The term post-grunge was coined for the generation of bands that followed the emergence into the mainstream, and subsequent hiatus, of the Seattle grunge bands. Post-grunge bands emulated their attitudes and music, but with a more radio-friendly commercially oriented sound.Often they worked through the major labels and came to incorporate diverse influences from jangle pop, punk-pop, alternative metal or hard rock. The term post-grunge was meant to be pejorative, suggesting that they were simply musically derivative, or a cynical response to an "authentic" rock movement. From 1994, former Nirvana drummer Dave Grohl's new band, the Foo Fighters, helped popularize the genre and define its parameters.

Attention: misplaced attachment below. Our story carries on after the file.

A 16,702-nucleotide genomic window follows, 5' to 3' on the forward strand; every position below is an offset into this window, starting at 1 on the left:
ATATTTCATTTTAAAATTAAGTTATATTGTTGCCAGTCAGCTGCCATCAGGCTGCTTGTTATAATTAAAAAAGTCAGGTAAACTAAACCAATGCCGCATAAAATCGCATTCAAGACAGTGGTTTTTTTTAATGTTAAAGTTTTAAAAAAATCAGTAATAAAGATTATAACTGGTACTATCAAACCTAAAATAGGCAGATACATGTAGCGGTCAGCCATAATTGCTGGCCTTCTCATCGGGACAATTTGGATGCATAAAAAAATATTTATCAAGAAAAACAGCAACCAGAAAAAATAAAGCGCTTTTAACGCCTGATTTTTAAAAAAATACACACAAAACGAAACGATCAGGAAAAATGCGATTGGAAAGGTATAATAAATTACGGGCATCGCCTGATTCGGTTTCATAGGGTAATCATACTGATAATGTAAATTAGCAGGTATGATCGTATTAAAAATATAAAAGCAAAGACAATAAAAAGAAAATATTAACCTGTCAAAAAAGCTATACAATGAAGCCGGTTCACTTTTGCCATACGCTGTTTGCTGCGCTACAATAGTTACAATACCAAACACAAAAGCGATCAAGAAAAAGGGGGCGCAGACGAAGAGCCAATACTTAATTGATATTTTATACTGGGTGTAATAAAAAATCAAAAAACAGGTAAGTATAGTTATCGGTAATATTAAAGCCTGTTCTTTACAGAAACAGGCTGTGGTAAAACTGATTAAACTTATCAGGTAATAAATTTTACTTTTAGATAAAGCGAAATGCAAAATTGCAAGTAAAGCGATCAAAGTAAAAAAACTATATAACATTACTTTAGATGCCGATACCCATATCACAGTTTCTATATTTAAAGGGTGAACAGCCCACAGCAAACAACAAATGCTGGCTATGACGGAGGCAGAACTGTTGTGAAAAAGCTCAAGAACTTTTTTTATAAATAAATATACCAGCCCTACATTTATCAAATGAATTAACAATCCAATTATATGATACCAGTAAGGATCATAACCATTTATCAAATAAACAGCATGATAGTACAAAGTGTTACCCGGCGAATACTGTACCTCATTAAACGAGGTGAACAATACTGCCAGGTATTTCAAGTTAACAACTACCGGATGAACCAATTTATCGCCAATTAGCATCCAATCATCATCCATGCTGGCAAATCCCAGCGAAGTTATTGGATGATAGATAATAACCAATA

Some post-grunge bands, like Candlebox, were from Seattle, but the sub-genre was marked by a broadening of the geographical base of grunge, with bands like Los Angeles' Audioslave, and Georgia's Collective Soul and beyond the US to Australia's Silverchair and Britain's Bush, who all cemented post-grunge as one of the most commercially viable sub-genres of the late 1990s. Although male bands predominated, female solo artist Alanis Morissette's 1995 album Jagged Little Pill, labelled as post-grunge, also became a multi-platinum hit. Bands like Creed and Nickelback took post-grunge into the 21st century with considerable commercial success, abandoning most of the angst and anger of the original movement for more conventional anthems, narratives and romantic songs, and were followed in this vein by new acts including Shinedown, Seether and3 Doors Down.